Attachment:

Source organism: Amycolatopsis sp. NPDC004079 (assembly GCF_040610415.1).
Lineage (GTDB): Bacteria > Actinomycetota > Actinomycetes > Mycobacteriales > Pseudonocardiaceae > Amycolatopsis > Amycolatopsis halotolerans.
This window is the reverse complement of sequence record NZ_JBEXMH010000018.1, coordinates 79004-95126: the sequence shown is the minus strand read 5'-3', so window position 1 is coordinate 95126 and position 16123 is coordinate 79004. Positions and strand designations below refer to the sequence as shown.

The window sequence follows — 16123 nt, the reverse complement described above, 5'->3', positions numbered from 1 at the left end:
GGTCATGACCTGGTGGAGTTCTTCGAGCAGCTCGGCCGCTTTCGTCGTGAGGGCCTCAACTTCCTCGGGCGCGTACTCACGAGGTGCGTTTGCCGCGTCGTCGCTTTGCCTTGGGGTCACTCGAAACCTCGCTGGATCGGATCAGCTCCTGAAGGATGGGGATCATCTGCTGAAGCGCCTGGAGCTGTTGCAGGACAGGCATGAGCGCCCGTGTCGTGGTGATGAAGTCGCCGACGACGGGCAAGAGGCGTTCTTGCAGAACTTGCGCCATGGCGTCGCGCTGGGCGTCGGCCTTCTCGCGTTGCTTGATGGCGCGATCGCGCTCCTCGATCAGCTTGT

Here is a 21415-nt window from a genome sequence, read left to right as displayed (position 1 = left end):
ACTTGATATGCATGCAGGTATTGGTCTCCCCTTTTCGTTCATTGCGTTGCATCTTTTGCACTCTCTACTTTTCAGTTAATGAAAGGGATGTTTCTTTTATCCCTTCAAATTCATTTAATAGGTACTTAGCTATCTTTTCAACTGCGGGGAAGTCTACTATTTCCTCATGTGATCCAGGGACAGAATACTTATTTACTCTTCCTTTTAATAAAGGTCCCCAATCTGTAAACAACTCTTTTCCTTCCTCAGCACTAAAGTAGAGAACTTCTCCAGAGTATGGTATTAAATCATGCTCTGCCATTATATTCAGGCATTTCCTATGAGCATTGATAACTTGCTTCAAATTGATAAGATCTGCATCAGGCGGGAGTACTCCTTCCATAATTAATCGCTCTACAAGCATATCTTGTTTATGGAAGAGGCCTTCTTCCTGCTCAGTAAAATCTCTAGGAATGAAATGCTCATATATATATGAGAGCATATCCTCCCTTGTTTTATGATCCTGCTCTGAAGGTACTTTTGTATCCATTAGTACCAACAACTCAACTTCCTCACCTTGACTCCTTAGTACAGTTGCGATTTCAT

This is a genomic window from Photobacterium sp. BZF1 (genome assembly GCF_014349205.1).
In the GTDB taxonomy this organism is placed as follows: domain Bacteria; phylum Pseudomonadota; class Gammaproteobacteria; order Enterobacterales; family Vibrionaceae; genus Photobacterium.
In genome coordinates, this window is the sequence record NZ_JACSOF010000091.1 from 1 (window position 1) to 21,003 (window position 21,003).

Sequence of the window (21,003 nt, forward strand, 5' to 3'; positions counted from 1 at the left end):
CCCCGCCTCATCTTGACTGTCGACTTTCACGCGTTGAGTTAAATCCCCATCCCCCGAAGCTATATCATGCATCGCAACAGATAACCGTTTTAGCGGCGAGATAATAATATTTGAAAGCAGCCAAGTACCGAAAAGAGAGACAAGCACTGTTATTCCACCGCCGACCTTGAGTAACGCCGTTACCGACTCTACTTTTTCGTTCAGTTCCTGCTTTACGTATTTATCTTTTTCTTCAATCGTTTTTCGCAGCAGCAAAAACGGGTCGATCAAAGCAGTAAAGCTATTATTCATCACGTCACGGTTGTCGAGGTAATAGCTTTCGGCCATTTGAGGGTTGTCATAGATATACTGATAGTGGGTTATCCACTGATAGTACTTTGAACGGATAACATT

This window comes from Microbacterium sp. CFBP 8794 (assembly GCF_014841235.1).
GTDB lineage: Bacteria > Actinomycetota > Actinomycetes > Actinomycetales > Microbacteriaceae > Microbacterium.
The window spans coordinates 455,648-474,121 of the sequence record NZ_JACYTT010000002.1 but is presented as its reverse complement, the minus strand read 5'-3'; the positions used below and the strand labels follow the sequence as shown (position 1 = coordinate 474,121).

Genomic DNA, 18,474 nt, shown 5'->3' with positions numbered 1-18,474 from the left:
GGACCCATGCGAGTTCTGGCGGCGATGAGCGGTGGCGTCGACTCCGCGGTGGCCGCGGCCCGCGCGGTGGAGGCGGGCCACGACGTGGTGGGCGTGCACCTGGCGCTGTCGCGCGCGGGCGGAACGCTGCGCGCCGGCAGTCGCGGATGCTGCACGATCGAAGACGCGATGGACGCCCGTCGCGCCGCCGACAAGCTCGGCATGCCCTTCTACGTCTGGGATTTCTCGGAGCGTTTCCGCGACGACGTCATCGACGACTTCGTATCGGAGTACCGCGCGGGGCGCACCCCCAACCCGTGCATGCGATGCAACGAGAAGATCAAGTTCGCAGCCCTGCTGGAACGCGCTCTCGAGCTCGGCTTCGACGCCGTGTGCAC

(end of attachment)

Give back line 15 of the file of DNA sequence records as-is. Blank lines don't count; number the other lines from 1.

The window spans coordinates 455,648-474,121 of the sequence record NZ_JACYTT010000002.1 but is presented as its reverse complement, the minus strand read 5'-3'; the positions used below and the strand labels follow the sequence as shown (position 1 = coordinate 474,121).